Photo/IllutrationAn investment seminar targeting women is held at the Tokyo Stock Exchange in Chuo Ward on July 7. (Ayumi Shintaku)

  • Photo/Illustraion

Securities companies are increasingly holding investment seminars for the people more likely to have higher savings and control over the family’s purse strings: women.

Although men have long dominated the investment field, women are showing a rising interest in increasing their money amid times of ultra-low interest rates and concerns about pensions.

At the start of July, an investment seminar for women was held at the Tokyo Stock Exchange in the Kabutocho district of the capital.

“Let’s invest money based on knowing the necessary expenses in your life, such as marriage, children’s education or home purchases,” a female employee of Matsui Securities Co., a leading online securities company, told an attentive audience.

A 27-year-old office worker said she decided to attend the seminar because she wanted to start investing for her future, but no women around her were doing so.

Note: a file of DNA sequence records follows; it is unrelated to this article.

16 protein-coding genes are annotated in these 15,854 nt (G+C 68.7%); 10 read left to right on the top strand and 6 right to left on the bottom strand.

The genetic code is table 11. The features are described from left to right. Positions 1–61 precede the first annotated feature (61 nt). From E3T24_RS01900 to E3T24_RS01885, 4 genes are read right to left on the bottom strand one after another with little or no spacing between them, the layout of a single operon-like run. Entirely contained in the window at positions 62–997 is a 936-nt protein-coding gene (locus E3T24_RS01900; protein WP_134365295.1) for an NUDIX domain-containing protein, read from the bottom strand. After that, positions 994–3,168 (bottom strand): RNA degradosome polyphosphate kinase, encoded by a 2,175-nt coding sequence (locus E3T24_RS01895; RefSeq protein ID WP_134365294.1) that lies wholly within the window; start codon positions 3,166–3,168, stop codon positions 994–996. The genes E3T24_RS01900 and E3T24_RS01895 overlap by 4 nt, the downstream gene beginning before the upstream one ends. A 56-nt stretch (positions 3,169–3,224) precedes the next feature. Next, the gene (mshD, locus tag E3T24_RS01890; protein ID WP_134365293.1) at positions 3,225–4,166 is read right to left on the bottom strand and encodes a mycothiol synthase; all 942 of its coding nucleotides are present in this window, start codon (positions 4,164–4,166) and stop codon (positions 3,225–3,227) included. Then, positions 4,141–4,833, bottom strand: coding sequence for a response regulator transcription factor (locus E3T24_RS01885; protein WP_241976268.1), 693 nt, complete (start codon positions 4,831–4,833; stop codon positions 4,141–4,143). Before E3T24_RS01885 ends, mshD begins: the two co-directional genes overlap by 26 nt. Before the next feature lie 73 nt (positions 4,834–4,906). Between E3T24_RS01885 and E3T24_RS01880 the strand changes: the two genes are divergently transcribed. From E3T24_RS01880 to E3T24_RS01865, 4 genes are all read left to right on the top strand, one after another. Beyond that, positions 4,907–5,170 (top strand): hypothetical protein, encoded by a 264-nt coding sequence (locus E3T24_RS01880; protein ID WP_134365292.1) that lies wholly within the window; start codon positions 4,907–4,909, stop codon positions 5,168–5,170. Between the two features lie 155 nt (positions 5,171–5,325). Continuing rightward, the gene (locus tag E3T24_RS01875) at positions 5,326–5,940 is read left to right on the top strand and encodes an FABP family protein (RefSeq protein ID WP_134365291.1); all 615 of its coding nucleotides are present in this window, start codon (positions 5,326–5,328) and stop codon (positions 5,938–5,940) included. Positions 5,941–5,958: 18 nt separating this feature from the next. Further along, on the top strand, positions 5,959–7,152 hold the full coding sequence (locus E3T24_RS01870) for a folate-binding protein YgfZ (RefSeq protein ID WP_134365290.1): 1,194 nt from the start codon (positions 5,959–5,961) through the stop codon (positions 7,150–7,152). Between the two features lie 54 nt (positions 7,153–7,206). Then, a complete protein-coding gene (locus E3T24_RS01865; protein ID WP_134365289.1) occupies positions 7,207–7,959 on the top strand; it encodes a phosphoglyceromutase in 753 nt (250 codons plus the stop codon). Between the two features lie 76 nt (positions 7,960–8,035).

The seminar provided explanations about Nippon Individual Savings Account (NISA), a new type of tax-exemption program for small investments, and the individual-type Defined-Contribution pension program (iDeCo), in which subscribers pay a fixed amount of monthly premiums and receive benefits that will differ according to the investment results.

Securities companies set up booths at the seminar and introduced financial products and investment apps.

One of the companies that hosted the seminar was the operator of a website called “Community for women who don’t know about finance, Kinyu Joshi (Finance Women).”

Mariko Suzuki, president of the company, which introduces investment information for women, opened the business in 2016 after working at a travel agency and a start-up.

“I was also a woman who didn’t know about finance,” she said. “I believed that with my experience, I could represent the voices of women.”

Leading Internet brokerage Rakuten Securities Inc. started to hold seminars targeting women in February to attract new customers.

Seventy percent of account holders at Rakuten Securities are men. However, women now hold 40 percent of the NISA accounts.

“The average longevity of women is longer than men, and their life options are diversified,” said Naoko Shinoda, an analyst at Rakuten Securities. “So, many women feel the necessity for preparing money for their futures.”